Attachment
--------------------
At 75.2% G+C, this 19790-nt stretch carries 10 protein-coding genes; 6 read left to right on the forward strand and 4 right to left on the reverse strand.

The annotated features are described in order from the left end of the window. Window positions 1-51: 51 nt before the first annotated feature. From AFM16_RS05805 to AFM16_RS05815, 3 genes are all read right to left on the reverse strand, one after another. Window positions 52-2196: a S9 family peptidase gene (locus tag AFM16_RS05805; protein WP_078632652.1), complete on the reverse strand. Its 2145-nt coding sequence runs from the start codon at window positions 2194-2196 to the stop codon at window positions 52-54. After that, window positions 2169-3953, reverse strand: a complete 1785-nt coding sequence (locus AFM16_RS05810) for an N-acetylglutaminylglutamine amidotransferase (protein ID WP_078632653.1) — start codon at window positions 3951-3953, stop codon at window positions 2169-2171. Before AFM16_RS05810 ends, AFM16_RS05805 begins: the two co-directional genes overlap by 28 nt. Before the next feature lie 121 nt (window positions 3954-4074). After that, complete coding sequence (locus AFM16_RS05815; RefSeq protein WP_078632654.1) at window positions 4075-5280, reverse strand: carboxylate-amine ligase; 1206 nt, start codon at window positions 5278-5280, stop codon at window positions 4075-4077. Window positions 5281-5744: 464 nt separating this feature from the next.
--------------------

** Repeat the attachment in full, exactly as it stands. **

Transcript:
At 75.2% G+C, this 19790-nt stretch carries 10 protein-coding genes; 6 read left to right on the forward strand and 4 right to left on the reverse strand.

The annotated features are described in order from the left end of the window. Window positions 1-51: 51 nt before the first annotated feature. From AFM16_RS05805 to AFM16_RS05815, 3 genes are all read right to left on the reverse strand, one after another. Window positions 52-2196: a S9 family peptidase gene (locus tag AFM16_RS05805; protein WP_078632652.1), complete on the reverse strand. Its 2145-nt coding sequence runs from the start codon at window positions 2194-2196 to the stop codon at window positions 52-54. After that, window positions 2169-3953, reverse strand: a complete 1785-nt coding sequence (locus AFM16_RS05810) for an N-acetylglutaminylglutamine amidotransferase (protein ID WP_078632653.1) — start codon at window positions 3951-3953, stop codon at window positions 2169-2171. Before AFM16_RS05810 ends, AFM16_RS05805 begins: the two co-directional genes overlap by 28 nt. Before the next feature lie 121 nt (window positions 3954-4074). After that, complete coding sequence (locus AFM16_RS05815; RefSeq protein WP_078632654.1) at window positions 4075-5280, reverse strand: carboxylate-amine ligase; 1206 nt, start codon at window positions 5278-5280, stop codon at window positions 4075-4077. Window positions 5281-5744: 464 nt separating this feature from the next.